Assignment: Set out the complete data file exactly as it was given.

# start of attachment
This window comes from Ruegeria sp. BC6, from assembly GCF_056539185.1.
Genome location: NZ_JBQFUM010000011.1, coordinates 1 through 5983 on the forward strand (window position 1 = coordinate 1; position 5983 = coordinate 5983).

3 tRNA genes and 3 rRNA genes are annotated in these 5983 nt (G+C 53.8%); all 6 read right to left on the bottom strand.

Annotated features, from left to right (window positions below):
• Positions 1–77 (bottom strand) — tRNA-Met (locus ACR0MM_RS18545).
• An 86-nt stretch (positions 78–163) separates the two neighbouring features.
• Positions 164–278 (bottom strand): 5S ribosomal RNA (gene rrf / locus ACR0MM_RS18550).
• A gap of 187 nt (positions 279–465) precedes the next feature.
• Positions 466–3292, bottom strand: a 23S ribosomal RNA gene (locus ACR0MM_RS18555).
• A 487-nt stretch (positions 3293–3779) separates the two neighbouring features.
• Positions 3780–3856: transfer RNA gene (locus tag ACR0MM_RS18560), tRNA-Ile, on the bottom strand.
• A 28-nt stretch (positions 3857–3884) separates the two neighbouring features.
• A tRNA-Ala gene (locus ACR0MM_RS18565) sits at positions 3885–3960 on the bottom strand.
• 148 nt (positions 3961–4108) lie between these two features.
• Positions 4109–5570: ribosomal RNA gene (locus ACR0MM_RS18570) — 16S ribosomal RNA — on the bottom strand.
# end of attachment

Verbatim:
This window comes from Ruegeria sp. BC6, from assembly GCF_056539185.1.
Genome location: NZ_JBQFUM010000011.1, coordinates 1 through 5983 on the forward strand (window position 1 = coordinate 1; position 5983 = coordinate 5983).

3 tRNA genes and 3 rRNA genes are annotated in these 5983 nt (G+C 53.8%); all 6 read right to left on the bottom strand.

Annotated features, from left to right (window positions below):
• Positions 1–77 (bottom strand) — tRNA-Met (locus ACR0MM_RS18545).
• An 86-nt stretch (positions 78–163) separates the two neighbouring features.
• Positions 164–278 (bottom strand): 5S ribosomal RNA (gene rrf / locus ACR0MM_RS18550).
• A gap of 187 nt (positions 279–465) precedes the next feature.
• Positions 466–3292, bottom strand: a 23S ribosomal RNA gene (locus ACR0MM_RS18555).
• A 487-nt stretch (positions 3293–3779) separates the two neighbouring features.
• Positions 3780–3856: transfer RNA gene (locus tag ACR0MM_RS18560), tRNA-Ile, on the bottom strand.
• A 28-nt stretch (positions 3857–3884) separates the two neighbouring features.
• A tRNA-Ala gene (locus ACR0MM_RS18565) sits at positions 3885–3960 on the bottom strand.
• 148 nt (positions 3961–4108) lie between these two features.
• Positions 4109–5570: ribosomal RNA gene (locus ACR0MM_RS18570) — 16S ribosomal RNA — on the bottom strand.